James Madison's incredible comeback against Kent State Photo Credit: ESPN+

The James Madison Dukes shocked the world in their season-opener game earlier this week, defeating No. 4 ranked Michigan State. Their second game of the year on Thursday was equally as shocking, but for an entirely different reason.

Simply put, it looked like JMU was dead to rights in their matchup against Kent State on Thursday night. They trailed 89-85 to Kent State with just 3.8 seconds remaining in regulation.

Looking to cut into the lead, JMU opted to throw a full-court inbound pass, which miraculously worked leading to a three-point shot from Noah Freidel to make it just a two-point game.

Still, all Kent State needed to do was inbound the ball and they would have a chance to ice the game at the free-throw line. Instead, Kent State guard Mike Bekelja was called for an offensive foul on the inbound play as he attempted to get free to receive the pass.

This gave JMU a chance to tie or win the game with just 1.2 seconds left in the game. And they did just that as Freidel was able to get wide open for a layup to tie the game and force overtime.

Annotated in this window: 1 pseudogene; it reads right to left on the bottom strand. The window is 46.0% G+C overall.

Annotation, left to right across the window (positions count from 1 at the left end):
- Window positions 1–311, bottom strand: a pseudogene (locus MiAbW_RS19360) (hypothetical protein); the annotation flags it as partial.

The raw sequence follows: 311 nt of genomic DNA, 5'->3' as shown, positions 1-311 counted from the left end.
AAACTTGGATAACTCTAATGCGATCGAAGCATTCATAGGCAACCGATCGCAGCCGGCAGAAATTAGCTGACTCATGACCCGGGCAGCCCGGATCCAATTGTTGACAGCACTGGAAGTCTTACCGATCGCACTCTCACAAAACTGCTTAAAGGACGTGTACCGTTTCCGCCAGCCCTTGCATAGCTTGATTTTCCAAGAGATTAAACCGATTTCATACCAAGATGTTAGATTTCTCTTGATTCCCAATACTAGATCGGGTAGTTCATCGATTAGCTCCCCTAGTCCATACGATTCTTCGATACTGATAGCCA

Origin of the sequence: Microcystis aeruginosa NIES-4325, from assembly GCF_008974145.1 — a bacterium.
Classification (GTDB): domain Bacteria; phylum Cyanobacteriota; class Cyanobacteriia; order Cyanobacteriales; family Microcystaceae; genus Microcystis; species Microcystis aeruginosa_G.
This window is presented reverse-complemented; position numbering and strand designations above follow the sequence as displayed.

It was an absurd comeback from the Dukes, and the entire sequence below shows just how improbable it truly was.

Fans took notice of the wild ending to regulation in this game and simply couldn’t believe how JMU came back to send this game to overtime.


This final sequence was already likely the wildest moment of the college basketball season thus far. But it would get even more insane throughout the rest of the game.

It would go all the way to double overtime, where JMU would go on to defeat Kent State 113-108 to improve to 2-0 on the season.

Considering the Dukes’ impressive start to the season in Men’s Basketball and their 9-0 record in football, it is safe to say that it is a great time to be a fan of JMU athletics.

[Brian Rauf on Twitter, Photo Credit: ESPN+]

About Reice Shipley

Reice Shipley is a staff writer for Comeback Media that graduated from Ithaca College with a degree in Sports Media. He previously worked at Barrett Sports Media and is a fan of all things Syracuse sports.